In a subsequent inquiry, Saitoti and Pattni were named as culprits and Pattni was detained for a while. Then the whole affair was quietly dropped. The election had been won, and some of Kenya’s richest politicians, including Moi himself, were now multi-millionaires. No money was returned. Later, some 23 senior judges were forced to resign as a result of their involvement in the scandal. In a strange way the Kenyan state survived.
Throughout all of this Saitoti, as well as other senior Kenyan politicians involved in the scam, were welcomed to London. This was despite a former head of the Africa department of MI6 heading a forensic investigation into where the Goldenberg money had gone. To the British and US governments the strategic and economic importance of Kenya trumped corruption.
Kenya’s senior politicians became so wealthy that politics became a game based on “˜eating’ and “˜feeding’ – stealing and spreading the proceeds around an ethnic support base in return for votes. Appealing to and buying tribal loyalty became the name of the game. Kenya is probably now the most tribally divided nation in Africa. No wonder the 2007 election exploded into such violence.
Will it happen again?
With two tribalist leaders, Uhuru Kenyaata and William Ruto, facing a trial at The Hague which may start in March next year (the exact date will be announced on July 13th), the Kenyan election is wide open. Victory will go to the person who builds an alliance of tribal leaders. One thing is certain: Luo and Kikuyu will be on opposite sides. Raila Odinga, the Luo leader, will run and elements among the Kikuyu will do anything to stop him becoming president. For a while I thought that in 2008 Kenyans had reached the edge of the cliff and looked down. They wavered and pulled back. The militants were called off by their paymasters. Kofi Annan was on hand to help. Kenyans had seen a future that looked like hell and chose a fudged alliance of enemies instead.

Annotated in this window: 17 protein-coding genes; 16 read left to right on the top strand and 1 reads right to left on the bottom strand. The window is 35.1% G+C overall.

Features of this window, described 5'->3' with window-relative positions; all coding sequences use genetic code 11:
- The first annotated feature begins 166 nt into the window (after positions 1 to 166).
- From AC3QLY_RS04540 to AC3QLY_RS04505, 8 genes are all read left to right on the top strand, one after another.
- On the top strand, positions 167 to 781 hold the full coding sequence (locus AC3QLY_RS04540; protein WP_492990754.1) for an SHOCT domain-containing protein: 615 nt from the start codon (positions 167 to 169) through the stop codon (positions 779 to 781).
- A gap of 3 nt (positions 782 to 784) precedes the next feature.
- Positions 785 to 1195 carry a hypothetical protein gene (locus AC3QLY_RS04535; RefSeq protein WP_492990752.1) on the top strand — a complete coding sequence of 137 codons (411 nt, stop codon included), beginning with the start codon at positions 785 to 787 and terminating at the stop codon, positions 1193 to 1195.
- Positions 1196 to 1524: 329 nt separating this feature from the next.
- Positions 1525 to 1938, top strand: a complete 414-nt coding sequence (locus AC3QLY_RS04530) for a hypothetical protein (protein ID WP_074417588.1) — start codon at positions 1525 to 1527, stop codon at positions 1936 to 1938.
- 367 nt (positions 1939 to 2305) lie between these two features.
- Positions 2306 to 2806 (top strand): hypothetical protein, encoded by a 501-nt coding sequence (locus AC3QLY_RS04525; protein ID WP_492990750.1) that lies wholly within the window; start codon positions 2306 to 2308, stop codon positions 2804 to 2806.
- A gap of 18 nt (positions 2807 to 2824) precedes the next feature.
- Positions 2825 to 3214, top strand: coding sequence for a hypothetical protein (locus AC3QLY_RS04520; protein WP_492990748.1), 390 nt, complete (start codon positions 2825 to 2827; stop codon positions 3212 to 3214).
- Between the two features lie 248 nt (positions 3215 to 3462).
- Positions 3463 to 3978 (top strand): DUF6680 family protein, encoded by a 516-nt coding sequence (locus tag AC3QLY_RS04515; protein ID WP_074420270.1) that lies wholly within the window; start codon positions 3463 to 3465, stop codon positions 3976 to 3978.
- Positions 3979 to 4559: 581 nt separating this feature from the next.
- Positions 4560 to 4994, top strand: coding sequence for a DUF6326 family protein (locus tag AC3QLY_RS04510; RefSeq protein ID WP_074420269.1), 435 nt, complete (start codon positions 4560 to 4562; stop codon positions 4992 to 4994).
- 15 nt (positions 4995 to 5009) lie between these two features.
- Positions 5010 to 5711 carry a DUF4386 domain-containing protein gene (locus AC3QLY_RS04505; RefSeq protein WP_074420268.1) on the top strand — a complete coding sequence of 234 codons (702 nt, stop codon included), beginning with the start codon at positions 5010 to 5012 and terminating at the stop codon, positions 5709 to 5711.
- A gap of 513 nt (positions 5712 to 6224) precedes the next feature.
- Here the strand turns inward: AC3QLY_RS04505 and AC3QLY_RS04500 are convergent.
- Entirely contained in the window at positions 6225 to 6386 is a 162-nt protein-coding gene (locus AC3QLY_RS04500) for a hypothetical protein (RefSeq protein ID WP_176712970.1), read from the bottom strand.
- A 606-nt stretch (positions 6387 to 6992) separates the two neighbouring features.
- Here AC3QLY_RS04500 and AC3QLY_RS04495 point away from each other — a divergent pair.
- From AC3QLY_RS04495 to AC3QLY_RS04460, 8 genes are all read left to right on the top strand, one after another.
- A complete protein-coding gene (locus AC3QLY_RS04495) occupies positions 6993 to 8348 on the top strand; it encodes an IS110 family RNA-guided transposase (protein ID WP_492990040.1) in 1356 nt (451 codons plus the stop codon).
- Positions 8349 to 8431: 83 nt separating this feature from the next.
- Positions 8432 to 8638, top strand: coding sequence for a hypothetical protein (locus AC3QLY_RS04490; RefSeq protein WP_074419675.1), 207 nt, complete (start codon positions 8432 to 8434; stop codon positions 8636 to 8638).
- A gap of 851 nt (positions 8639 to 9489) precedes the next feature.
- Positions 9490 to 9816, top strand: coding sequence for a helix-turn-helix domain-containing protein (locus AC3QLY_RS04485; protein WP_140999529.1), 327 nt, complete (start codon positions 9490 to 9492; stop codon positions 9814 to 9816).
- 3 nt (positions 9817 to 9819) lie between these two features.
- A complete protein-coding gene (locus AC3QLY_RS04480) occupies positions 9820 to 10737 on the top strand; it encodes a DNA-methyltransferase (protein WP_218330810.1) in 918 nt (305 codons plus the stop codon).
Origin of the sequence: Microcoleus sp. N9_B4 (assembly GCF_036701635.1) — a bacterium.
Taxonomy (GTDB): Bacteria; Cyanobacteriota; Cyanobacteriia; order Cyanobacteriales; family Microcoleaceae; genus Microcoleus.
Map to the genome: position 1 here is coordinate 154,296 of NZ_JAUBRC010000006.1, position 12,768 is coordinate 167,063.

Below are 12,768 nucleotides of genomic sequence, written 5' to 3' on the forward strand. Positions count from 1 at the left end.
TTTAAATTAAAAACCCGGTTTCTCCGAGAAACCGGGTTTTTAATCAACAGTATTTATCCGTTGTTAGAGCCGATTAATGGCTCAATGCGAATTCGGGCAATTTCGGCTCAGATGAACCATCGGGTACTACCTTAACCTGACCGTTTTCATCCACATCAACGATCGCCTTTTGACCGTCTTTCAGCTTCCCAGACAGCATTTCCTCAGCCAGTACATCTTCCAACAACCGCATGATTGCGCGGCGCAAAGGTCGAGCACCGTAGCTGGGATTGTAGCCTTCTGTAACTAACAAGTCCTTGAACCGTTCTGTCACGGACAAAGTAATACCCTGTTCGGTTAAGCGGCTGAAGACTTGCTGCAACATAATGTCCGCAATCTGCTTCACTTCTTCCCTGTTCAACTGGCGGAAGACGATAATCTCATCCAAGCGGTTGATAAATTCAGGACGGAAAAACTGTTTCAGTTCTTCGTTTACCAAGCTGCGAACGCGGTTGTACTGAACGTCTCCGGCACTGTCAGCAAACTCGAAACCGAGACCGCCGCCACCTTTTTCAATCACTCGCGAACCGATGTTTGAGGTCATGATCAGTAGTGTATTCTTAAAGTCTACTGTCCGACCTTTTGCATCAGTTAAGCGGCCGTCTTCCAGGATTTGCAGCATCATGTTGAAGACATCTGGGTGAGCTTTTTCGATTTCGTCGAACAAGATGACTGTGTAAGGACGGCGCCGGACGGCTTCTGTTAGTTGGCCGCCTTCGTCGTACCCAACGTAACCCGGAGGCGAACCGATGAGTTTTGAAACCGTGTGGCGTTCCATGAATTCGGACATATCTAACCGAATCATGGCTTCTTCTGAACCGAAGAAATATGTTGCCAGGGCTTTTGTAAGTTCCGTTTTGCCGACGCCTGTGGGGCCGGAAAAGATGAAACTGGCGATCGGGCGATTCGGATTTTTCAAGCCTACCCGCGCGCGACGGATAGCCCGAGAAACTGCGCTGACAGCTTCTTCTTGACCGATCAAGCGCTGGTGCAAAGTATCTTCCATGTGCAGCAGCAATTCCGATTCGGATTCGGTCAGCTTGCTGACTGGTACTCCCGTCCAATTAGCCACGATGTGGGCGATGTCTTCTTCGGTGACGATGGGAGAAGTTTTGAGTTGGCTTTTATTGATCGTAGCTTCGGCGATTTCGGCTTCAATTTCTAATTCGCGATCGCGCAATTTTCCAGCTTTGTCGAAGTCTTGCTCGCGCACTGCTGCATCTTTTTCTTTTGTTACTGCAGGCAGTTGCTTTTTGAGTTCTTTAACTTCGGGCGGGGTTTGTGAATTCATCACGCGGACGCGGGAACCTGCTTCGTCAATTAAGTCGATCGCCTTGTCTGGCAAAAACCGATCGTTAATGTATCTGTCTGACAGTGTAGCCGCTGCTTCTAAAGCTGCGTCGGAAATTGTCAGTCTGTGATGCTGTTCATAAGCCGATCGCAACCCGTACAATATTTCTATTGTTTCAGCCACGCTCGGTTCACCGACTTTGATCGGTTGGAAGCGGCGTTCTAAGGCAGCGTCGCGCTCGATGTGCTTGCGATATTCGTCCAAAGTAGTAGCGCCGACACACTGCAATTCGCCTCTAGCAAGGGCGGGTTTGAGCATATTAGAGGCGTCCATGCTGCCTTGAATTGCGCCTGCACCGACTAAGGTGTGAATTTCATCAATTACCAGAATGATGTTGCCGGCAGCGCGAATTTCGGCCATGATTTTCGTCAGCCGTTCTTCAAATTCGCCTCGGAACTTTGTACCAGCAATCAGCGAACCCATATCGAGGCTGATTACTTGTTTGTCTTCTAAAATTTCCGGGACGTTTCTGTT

That alliance is now falling apart. The new constitution has recreated a Kenya of 47 counties, whose elected governments will be funded by the state to spend as they wish. It is, however, likely that a local politician from the dominant ethnic group in each county will be playing the ethnic card to garner support.
In 2008 the main wars were in Nyanza Province (Luoland) where (Kikuyu) police shot down Luo protesters, around Eldoret where Kikuyu immigrants were burned out of their homes and murdered by Kalenjin, and in Nairobi where battles took place in the poor slum areas between different ethnic groups. If politicians play the ethnic card in the next election, this winner-takes-all war could be fought in most of the new counties between any or all of Kenya’s 40-odd ethnic groups.
Richard Dowden is Director of the Royal African Society and author of Africa; altered states, ordinary miracles. For more of Richard’s blogs click here
I like your article but being that am a Kenyan by birth i have more information than you, you seem to be having fact right, but i can give you more insights into what has caused all the tribalism in Kenyan and the people who play tribal cards to gain whenever we are having an election.